New research confirms that sexual objectification of females is closer to the camp of knee-jerk neural responses rather than feminist fabrication. A recent study published in the European Journal of Social Psychology revealed that both male and female brains are more likely to disassemble the bodies of women, processing them in pieces rather than wholes.
Participants of the study were shown non-sexualized images of full-bodied men and women. They were then presented with side-by-side photos of the same image, and a new version of that photo with some small alteration to areas deemed as sexualized (chest, waist, etc., that in some instances were zoomed in upon). The results confirmed that both men and women were more likely to recognize individual parts on women that had been altered versus those on men. Participants were better able to distinguish a man by his full body than when we was reduced to individual parts.
Clearly we’re not born with this automatic response to siphon off female body parts over male ones. This is something our culture teaches us. Try an experiment. Count all the images you see of female body parts vs. male in all media modes in a given day. Which do you see more? Spreads of headless females or disembodied taut torsos are now par for the course in advertising.
Women’s bodies are treated as objects for another’s viewing pleasure and sexual enjoyment. They eliminate our ability to associate that person as a whole being, removing connections that can be made by seeing a face or making eye contact. Women and girls internalize this objectification and equate their inherent worth and ultimate value with their appearance and sexual appeal.
Female objectification has been linked to a myriad of mental health problems such as depression, eating disorders, decreased self-esteem, life-dissatisfaction, sexual dysfunction, and leadership access — to name only a few. Aside from the cognitive causalities, viewing ourselves in pieces, as parts, and objects to control, dehumanizes us and makes it easier for us to accept unacceptable behavior from others. Exposure to these images trains young boys to view girls in reductive ways. It makes both sexes more tolerant of receiving and inflicting abuse and in many instances has created a frighteningly flawed defense for rape.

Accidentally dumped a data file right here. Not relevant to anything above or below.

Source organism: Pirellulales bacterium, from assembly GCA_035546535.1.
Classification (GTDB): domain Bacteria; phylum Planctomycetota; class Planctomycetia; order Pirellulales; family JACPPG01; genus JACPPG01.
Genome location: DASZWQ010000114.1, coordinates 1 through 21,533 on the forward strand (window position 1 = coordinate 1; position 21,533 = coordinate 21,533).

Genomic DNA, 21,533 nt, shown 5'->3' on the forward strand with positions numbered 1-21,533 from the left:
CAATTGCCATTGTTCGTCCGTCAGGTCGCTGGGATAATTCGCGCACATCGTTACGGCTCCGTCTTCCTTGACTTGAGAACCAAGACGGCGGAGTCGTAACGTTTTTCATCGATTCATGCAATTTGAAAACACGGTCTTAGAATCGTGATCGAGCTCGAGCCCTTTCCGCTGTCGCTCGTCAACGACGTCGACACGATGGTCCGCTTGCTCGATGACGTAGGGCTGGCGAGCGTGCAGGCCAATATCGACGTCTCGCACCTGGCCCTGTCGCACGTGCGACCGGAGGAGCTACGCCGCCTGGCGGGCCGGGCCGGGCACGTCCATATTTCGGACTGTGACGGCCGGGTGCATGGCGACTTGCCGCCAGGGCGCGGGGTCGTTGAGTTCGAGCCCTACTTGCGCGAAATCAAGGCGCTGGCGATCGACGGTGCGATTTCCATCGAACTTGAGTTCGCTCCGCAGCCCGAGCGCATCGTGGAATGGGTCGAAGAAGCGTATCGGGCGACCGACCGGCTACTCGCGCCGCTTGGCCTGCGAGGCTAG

The worst part about this? Women partake as perpetrators and perpetuators of these crimes. We have been taught to feel as though our bodies and our appearance are our ultimate currency, a public canvas the promotes our most important attributes. Our current cultural climate sexualizes girls at younger and younger ages and devalues women as they grow older. Mainstream media and popular culture commodify women and girls (and men and boys) in order to sell products.
Objectification is alive, well, and thriving. While we can’t change every marketer’s motive or strip salacious images from prominent public display, we can use them as a platform to initiate productive dialogues. While I think it’s important to encourage companies to be socially responsible in their advertising, they are still corporations whose main motive is profit.
We can spread awareness about the limited beauty ideals and dangers of objectification by using problematic pieces of media as opportunities for awareness. This opens doors to schooling our youth on healthy sexuality. If we are not teaching our children about this important facet of being human, then we better believe that popular culture is already well on its way to doing it for us. Gawking at offensive campaigns and depictions responds to the provocateur role these companies seek to play. Opening our eyes and noticing this objectification in our every day lives is the first crucial step in taking back our consumer power and honoring our human rights as full bodied individuals.
Heather Klem spends her days working in the corporate business world, and can be found sharing her own experience, insights, and pop culture commentary at www.msmettle.com.
So, what youÂ´re saying is that men and women prior to the late 20th century didn’t have this automatic response, as commercial images of human bodies didn’t abound in the way that they do today.
Sorry, but I suggest that you look into historical records and see how this is something that in no way is new.
She’s not saying that this is new but rather that a scientific study has proved this.